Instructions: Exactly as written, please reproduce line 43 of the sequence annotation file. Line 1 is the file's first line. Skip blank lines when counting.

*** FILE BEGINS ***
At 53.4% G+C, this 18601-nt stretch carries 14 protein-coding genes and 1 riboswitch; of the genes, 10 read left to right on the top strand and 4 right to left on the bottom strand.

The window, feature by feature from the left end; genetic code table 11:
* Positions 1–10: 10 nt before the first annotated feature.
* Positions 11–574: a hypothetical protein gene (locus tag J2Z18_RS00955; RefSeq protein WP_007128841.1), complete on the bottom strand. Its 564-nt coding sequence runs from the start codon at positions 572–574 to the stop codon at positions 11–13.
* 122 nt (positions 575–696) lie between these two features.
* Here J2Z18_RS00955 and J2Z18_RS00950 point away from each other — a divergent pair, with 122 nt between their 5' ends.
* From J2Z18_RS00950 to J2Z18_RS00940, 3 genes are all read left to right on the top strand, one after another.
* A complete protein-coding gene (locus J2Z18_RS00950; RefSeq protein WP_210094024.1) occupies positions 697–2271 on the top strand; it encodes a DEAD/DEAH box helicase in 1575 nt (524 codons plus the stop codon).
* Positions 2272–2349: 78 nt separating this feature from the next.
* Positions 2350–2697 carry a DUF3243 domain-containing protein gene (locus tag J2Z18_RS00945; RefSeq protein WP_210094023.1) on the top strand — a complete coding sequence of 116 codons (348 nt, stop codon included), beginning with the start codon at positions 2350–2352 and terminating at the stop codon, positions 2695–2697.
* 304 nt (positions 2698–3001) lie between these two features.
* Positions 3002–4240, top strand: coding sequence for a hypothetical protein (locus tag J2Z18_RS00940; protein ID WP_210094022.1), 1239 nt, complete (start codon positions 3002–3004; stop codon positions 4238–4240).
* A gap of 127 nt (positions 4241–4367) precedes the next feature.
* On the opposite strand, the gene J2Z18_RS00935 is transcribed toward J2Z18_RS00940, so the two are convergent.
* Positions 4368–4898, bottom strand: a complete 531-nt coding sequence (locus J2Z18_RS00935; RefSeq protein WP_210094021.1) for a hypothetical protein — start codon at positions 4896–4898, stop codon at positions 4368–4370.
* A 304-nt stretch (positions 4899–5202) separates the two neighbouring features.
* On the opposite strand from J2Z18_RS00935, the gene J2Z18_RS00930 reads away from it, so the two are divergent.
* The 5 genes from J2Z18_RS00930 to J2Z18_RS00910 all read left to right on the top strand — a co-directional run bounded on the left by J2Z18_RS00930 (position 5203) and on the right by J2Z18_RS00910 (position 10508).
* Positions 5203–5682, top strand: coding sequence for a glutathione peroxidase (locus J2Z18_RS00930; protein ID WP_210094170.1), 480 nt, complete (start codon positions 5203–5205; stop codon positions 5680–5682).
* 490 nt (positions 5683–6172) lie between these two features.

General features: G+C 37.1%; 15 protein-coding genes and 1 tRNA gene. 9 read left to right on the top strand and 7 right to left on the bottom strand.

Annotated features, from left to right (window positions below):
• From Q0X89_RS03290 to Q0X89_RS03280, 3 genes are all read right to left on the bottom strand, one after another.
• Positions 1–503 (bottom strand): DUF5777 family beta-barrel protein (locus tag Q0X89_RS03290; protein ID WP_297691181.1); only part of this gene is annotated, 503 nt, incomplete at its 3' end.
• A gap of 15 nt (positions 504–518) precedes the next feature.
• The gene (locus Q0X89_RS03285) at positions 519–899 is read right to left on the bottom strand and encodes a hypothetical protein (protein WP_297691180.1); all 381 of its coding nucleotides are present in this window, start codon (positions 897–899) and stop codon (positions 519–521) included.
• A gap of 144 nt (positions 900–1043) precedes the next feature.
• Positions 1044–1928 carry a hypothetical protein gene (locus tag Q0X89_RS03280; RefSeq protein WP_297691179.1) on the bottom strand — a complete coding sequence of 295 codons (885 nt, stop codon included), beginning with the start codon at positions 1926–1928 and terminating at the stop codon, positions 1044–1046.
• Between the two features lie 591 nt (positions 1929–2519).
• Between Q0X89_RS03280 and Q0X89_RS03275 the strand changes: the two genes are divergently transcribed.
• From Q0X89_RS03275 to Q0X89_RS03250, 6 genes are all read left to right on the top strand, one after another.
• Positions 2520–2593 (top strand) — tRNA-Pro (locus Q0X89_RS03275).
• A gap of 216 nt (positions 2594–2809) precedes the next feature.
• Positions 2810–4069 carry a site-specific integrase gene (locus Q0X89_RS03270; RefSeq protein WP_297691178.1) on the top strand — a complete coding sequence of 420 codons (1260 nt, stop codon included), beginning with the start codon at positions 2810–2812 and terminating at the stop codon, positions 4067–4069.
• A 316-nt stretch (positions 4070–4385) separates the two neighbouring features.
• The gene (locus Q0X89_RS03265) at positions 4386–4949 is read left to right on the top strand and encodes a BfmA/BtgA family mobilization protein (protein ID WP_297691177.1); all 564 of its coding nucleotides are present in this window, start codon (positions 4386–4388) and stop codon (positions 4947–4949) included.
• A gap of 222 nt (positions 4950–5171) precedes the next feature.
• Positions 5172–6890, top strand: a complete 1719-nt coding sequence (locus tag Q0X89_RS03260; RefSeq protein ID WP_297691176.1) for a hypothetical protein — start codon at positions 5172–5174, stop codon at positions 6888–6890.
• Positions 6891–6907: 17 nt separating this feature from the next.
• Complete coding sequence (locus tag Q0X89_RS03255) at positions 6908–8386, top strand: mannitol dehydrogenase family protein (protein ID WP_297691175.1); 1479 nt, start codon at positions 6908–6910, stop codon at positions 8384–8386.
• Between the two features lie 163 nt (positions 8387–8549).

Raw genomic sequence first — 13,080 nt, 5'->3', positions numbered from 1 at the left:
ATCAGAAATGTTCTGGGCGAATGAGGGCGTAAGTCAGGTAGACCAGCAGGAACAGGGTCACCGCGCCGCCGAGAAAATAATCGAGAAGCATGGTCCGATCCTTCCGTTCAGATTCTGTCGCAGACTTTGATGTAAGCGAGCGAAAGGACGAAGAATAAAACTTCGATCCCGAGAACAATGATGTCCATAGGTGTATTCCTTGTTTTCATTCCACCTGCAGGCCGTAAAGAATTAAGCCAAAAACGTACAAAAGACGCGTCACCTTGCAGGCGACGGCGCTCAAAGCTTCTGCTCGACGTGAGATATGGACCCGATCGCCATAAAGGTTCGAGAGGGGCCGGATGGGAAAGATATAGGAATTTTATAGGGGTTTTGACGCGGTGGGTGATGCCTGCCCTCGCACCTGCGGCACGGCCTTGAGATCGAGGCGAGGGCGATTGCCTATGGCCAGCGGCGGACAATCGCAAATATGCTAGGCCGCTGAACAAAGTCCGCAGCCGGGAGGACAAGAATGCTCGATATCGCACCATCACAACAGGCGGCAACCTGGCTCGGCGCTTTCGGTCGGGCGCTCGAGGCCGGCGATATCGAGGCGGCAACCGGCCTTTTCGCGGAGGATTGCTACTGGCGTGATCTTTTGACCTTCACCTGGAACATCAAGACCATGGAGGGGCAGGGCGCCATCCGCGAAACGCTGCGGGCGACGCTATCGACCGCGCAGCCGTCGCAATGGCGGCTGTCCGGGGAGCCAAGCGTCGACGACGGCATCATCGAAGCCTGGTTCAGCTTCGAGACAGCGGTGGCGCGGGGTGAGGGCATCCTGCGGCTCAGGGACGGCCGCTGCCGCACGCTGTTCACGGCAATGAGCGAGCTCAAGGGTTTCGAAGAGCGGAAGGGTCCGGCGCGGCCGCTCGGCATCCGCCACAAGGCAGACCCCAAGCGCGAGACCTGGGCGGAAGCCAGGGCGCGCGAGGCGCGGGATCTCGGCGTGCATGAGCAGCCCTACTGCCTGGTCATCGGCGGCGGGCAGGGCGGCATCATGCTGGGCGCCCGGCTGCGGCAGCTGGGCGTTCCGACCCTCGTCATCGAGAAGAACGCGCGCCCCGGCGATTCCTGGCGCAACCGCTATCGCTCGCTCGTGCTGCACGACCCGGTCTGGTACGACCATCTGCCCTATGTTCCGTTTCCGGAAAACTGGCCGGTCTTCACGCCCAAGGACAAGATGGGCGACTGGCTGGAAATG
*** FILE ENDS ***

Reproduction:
ATCAGAAATGTTCTGGGCGAATGAGGGCGTAAGTCAGGTAGACCAGCAGGAACAGGGTCACCGCGCCGCCGAGAAAATAATCGAGAAGCATGGTCCGATCCTTCCGTTCAGATTCTGTCGCAGACTTTGATGTAAGCGAGCGAAAGGACGAAGAATAAAACTTCGATCCCGAGAACAATGATGTCCATAGGTGTATTCCTTGTTTTCATTCCACCTGCAGGCCGTAAAGAATTAAGCCAAAAACGTACAAAAGACGCGTCACCTTGCAGGCGACGGCGCTCAAAGCTTCTGCTCGACGTGAGATATGGACCCGATCGCCATAAAGGTTCGAGAGGGGCCGGATGGGAAAGATATAGGAATTTTATAGGGGTTTTGACGCGGTGGGTGATGCCTGCCCTCGCACCTGCGGCACGGCCTTGAGATCGAGGCGAGGGCGATTGCCTATGGCCAGCGGCGGACAATCGCAAATATGCTAGGCCGCTGAACAAAGTCCGCAGCCGGGAGGACAAGAATGCTCGATATCGCACCATCACAACAGGCGGCAACCTGGCTCGGCGCTTTCGGTCGGGCGCTCGAGGCCGGCGATATCGAGGCGGCAACCGGCCTTTTCGCGGAGGATTGCTACTGGCGTGATCTTTTGACCTTCACCTGGAACATCAAGACCATGGAGGGGCAGGGCGCCATCCGCGAAACGCTGCGGGCGACGCTATCGACCGCGCAGCCGTCGCAATGGCGGCTGTCCGGGGAGCCAAGCGTCGACGACGGCATCATCGAAGCCTGGTTCAGCTTCGAGACAGCGGTGGCGCGGGGTGAGGGCATCCTGCGGCTCAGGGACGGCCGCTGCCGCACGCTGTTCACGGCAATGAGCGAGCTCAAGGGTTTCGAAGAGCGGAAGGGTCCGGCGCGGCCGCTCGGCATCCGCCACAAGGCAGACCCCAAGCGCGAGACCTGGGCGGAAGCCAGGGCGCGCGAGGCGCGGGATCTCGGCGTGCATGAGCAGCCCTACTGCCTGGTCATCGGCGGCGGGCAGGGCGGCATCATGCTGGGCGCCCGGCTGCGGCAGCTGGGCGTTCCGACCCTCGTCATCGAGAAGAACGCGCGCCCCGGCGATTCCTGGCGCAACCGCTATCGCTCGCTCGTGCTGCACGACCCGGTCTGGTACGACCATCTGCCCTATGTTCCGTTTCCGGAAAACTGGCCGGTCTTCACGCCCAAGGACAAGATGGGCGACTGGCTGGAAATG